Exploring Mixed Branding: Impact, Strategy & Examples
Dive into the world of mixed branding as we analyze its impact, dissect its components, discuss effective strategies, and showcase real-world examples!
Written by RamotionOct 17, 202310 min read
Last updated: Oct 17, 2023
Defining Mixed Branding
Nowadays, new and established businesses use various marketing techniques to develop their distinct identities. While methods such as co-branding and eco-friendly approaches are common knowledge, mixed branding has yet to be fully explored.
Despite its limited recognition, this strategy has yielded impressive outcomes for many business owners. Rather than starting a new company from scratch to attract a more extensive customer base, these companies have successfully expanded their consumer pool by employing mixed branding methods.
What is Mixed Branding?
Mixed branding is a strategic marketing approach where companies use two or more brand names to market the same product to different groups of customers.
Sometimes, a business's existing brand only resonates with the particular audience it wants to reach. In such cases, they might create or partner with another brand to market their products more effectively to that specific audience.
This strategy can effectively diversify a company's customer base and expand into new markets.
Most of the time, customers don’t realize that both products come from the same parent company. However, the second brand is tailored to suit the preferences of a specific audience, making the products more attractive to them.
Key Components of Mixed Branding
Using multiple brand names strategically is a core aspect of mixed branding. This technique helps companies expand their customer base and enter new markets, ensuring their products reach a wider audience.
Mixed branding emphasizes the importance of tailored approaches to engaging with target audiences. By understanding consumers' unique preferences, companies can customize their products or services to meet the demands of different customer segments.
Maintaining brand integrity is also crucial in mixed branding. This means seamlessly integrating the parent company’s values, mission, and goals into each brand to establish trust and create a cohesive brand narrative across all products.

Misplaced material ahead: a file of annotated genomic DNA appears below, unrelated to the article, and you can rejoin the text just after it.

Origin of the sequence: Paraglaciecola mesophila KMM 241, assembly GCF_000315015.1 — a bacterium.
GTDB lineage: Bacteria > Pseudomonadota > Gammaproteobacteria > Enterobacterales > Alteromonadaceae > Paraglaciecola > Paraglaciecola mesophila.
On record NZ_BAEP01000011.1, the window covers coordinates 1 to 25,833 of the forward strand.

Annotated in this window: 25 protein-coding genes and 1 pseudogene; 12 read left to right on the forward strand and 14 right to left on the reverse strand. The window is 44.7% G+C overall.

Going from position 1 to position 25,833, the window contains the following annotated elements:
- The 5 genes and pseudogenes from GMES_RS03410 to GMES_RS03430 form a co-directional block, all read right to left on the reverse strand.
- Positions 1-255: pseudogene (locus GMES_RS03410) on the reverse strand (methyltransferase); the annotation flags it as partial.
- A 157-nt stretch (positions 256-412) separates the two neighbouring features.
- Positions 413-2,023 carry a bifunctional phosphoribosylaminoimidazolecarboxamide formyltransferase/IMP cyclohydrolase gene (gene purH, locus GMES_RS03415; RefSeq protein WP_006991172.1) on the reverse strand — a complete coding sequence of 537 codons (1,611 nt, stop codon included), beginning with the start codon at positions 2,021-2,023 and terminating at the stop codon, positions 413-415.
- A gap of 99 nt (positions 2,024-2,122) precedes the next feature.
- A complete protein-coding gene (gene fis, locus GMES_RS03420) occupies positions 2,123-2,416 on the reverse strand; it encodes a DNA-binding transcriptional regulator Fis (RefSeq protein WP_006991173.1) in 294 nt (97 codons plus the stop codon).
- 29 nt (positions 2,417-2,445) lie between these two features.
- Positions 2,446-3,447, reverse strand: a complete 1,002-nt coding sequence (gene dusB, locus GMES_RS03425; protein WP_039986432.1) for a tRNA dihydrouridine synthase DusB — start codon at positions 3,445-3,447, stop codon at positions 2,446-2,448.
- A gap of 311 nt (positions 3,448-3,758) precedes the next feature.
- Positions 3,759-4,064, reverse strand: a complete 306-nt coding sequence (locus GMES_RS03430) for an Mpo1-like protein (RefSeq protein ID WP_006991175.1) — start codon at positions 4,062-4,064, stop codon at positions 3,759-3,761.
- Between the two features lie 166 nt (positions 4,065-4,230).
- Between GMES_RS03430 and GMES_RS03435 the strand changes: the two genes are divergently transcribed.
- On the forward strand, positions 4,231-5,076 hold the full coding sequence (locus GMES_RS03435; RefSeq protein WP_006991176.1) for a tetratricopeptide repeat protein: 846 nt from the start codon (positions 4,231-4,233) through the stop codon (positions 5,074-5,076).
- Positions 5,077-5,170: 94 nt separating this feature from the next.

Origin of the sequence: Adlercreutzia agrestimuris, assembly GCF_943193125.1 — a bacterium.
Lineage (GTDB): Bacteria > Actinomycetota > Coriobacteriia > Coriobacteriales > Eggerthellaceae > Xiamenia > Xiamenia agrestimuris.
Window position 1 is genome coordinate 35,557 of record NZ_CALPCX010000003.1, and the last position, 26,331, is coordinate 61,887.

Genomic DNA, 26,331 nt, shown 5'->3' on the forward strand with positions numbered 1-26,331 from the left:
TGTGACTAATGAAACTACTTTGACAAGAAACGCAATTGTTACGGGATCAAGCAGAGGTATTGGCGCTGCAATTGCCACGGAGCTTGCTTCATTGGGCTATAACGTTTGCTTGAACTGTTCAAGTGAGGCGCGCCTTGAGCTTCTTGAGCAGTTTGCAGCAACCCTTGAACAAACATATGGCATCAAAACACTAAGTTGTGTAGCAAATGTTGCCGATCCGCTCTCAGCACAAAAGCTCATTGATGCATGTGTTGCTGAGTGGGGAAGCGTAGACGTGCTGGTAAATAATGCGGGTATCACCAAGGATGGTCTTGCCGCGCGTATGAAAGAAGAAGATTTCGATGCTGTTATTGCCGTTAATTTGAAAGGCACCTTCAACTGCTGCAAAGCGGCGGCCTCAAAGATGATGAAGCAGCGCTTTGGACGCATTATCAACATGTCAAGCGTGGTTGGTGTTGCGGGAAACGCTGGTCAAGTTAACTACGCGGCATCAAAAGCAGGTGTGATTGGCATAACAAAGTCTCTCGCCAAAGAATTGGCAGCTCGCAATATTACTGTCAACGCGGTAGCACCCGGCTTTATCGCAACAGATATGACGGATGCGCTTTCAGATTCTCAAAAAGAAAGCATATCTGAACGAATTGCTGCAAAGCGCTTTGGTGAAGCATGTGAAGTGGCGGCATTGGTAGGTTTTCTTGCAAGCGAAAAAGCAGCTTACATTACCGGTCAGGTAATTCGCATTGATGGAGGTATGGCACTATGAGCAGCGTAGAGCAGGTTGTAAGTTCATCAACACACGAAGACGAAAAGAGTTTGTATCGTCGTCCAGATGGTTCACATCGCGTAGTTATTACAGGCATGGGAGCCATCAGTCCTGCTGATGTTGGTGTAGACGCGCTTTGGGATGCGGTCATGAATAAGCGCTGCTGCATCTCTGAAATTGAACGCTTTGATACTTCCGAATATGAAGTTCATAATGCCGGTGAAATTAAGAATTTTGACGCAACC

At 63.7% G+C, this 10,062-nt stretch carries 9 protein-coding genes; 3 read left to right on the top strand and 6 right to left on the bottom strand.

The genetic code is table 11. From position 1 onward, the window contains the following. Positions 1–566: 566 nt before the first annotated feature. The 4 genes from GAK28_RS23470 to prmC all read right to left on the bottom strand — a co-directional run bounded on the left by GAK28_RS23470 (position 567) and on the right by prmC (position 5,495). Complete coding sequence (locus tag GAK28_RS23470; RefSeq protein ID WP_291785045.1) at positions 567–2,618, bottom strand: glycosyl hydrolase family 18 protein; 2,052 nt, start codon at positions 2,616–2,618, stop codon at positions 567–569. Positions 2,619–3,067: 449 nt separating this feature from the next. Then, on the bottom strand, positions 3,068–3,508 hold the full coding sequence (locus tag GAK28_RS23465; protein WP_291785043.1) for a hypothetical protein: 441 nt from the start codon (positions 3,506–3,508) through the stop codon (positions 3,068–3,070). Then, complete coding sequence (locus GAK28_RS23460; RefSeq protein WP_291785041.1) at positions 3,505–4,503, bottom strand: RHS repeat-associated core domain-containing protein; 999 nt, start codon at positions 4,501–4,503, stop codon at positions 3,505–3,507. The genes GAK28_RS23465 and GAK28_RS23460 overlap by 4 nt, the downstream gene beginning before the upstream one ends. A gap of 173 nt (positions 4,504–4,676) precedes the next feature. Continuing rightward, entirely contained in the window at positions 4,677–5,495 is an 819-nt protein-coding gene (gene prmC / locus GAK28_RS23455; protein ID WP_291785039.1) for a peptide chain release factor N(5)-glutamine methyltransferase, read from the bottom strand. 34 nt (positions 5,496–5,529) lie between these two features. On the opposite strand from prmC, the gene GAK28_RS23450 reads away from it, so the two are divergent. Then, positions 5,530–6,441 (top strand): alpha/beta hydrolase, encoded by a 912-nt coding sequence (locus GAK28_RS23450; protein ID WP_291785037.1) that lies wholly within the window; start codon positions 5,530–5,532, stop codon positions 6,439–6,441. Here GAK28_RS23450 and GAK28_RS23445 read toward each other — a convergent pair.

At the same time, individual brands retain distinctive features and benefits that cater to specific consumer needs while being intricately connected to the overall vision of the parent organization.
The balance between unity and differentiation enables companies to navigate diverse consumer preferences and market demands effectively.
How Mixed Branding Works?
Companies frequently employ a range of branding strategies to expand their reach and bolster their brand identity.
Mixed branding is a prevalent approach, where businesses use different branding techniques to promote their offerings successfully.
Let's explore the various ways mixed branding can be implemented and examine their importance in the competitive business world.
Sub-branding is another popular branding technique based on developing separate and distinct sub-brands within a parent company. The core objective of this approach lies in reaching diverse customer bases and effectively catering to audiences with different needs.
Through sub-branding, businesses can assign distinctive names to products or services intended for specific markets while maintaining their overall reputation.
This approach allows companies to focus on particular customer segments and meet their unique needs.
For example, Procter & Gamble employs sub-branding by creating Crest for oral care and Tide for laundry, which caters to different customer needs with a tailored approach.
Co-branding is when multiple companies join forces to promote a product or service. They do this to make the product or service even better by using the unique abilities of each company. It's like combining different skills to create something they couldn't achieve individually.
By enhancing the product's perceived value, businesses can also reach a wider audience by tapping into each other's customer base.
3. Private Label Branding
Private label branding involves selling merchandise under the retailer's banner instead of the manufacturer's. This methodology empowers businesses to present economic alternatives to recognized brands, thus satisfying budget-conscious consumers.